The ALJ followed the required five-step analysis for evaluating disability claims. Under step one, the ALJ found that Burns had not engaged in substantial gainful activity since March 30, 2015, her application date. (Tr. 13). At step two, the ALJ concluded that Burns has the following severe impairments: obesity; diabetes mellitus; lumbago; cervicalgia; pancreatitis; patella-femoral arthritis; schizoaffective disorder; depression; anxiety, and post-traumatic stress disorder. (Tr. 14). At step three, the ALJ found that Burns does not have an impairment or combination of impairments that meets or medically equals the severity of one of the listed impairments. (Tr. 14-16). Before proceeding to step four, the ALJ assessed Burns' RFC, finding that she could perform medium work, but with several limitations based both on her physical and mental impairments. (Tr. 16). Proceeding to step four, the ALJ found that Burns has no past relevant work. (Tr. 22). At step five, the ALJ found that, considering Burns' age, education, work experience, and RFC, there are jobs that exist in significant numbers in the national economy that she can perform, including Dishwasher, Warehouse Worker, and Hand Packer. (Tr. 22-23). Accordingly, the ALJ concluded that Burns is not disabled under the Act. (Tr. 23-24).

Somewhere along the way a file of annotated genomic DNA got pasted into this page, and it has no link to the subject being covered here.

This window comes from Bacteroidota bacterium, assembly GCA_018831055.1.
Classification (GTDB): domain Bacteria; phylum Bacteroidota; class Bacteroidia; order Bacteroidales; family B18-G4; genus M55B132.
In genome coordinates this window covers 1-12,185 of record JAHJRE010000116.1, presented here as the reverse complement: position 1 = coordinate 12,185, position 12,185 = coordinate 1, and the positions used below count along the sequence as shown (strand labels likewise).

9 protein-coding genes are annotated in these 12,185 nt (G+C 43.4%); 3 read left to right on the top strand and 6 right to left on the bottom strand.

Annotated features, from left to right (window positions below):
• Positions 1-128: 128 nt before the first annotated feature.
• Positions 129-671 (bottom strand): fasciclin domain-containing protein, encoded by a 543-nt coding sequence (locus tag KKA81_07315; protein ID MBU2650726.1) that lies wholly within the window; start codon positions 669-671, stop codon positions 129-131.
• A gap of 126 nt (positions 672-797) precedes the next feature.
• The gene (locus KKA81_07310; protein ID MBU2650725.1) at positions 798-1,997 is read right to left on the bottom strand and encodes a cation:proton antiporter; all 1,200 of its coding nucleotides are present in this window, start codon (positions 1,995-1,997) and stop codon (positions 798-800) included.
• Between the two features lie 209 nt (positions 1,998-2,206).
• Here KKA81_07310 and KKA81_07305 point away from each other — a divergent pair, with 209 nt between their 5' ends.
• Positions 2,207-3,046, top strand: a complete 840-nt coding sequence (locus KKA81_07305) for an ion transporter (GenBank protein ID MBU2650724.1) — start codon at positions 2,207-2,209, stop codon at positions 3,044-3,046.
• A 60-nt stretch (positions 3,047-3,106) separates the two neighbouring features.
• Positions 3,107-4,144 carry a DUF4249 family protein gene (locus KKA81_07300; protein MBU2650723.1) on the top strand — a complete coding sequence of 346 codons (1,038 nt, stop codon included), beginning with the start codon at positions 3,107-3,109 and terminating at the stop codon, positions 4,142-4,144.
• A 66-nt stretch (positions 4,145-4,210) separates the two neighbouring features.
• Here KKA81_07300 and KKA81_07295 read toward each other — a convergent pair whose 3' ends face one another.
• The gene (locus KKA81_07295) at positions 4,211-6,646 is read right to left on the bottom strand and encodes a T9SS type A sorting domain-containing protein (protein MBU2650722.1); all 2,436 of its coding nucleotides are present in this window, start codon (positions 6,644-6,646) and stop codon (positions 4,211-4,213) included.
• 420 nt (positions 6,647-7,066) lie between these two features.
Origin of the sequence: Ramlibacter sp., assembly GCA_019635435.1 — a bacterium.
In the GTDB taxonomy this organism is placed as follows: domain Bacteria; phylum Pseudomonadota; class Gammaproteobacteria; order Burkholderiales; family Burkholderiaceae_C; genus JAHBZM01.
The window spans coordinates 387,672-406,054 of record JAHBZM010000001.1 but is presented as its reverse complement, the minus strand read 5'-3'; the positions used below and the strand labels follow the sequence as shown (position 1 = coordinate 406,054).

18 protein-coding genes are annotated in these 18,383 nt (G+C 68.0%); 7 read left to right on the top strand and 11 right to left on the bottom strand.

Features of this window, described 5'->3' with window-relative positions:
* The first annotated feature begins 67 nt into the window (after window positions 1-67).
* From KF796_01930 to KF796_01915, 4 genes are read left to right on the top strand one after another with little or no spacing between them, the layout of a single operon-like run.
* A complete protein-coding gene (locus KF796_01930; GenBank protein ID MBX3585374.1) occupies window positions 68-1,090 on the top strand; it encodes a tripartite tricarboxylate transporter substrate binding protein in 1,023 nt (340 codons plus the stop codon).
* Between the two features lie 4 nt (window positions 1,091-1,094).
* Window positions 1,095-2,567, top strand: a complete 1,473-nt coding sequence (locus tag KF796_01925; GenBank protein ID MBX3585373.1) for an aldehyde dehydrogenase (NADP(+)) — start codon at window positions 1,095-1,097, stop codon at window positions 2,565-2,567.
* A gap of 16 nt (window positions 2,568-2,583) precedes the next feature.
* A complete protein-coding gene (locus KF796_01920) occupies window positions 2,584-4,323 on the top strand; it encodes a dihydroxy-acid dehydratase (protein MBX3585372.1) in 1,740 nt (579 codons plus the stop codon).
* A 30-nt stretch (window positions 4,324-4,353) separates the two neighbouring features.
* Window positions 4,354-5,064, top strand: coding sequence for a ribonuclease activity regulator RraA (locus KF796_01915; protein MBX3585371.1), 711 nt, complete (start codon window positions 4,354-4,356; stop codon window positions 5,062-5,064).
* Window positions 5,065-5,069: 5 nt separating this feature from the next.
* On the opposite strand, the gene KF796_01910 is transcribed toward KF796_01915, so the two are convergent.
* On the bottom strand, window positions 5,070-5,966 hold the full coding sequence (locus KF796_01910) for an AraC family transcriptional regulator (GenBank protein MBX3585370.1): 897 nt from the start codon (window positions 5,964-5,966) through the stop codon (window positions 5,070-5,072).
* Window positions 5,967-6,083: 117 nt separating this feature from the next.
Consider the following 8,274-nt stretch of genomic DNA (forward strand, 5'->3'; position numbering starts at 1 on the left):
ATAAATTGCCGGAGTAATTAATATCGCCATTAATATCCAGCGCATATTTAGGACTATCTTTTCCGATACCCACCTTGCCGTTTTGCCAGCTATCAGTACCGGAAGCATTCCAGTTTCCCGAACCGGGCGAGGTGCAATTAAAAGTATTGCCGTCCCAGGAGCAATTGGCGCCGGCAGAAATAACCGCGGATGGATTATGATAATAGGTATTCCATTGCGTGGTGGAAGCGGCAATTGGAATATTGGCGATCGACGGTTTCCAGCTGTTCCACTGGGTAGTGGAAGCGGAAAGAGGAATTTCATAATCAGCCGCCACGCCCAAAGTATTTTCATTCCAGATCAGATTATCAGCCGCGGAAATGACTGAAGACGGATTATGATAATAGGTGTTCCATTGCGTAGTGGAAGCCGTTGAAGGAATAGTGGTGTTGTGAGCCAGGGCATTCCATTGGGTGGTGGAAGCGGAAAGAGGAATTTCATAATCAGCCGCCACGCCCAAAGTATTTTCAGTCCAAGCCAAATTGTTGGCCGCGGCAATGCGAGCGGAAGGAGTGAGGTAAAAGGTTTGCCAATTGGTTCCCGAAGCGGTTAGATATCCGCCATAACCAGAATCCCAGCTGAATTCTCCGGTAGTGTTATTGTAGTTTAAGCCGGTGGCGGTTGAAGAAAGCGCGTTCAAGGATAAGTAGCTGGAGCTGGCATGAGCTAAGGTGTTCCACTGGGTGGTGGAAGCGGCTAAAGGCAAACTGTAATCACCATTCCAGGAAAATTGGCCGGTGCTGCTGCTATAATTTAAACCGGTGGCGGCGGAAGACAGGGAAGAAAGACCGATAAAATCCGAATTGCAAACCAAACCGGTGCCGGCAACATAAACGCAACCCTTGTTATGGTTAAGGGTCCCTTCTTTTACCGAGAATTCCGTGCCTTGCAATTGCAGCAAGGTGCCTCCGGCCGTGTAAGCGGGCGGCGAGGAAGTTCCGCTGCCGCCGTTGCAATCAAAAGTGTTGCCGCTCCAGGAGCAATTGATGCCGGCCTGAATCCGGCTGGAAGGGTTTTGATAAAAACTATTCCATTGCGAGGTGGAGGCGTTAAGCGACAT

IV. Burns' Challenges
Burns' argues, inter alia, that this case must be remanded because the only medical opinion relied upon by the ALJ as to her medical condition was stale. The Court agrees with Burns and finds that the case must be remanded.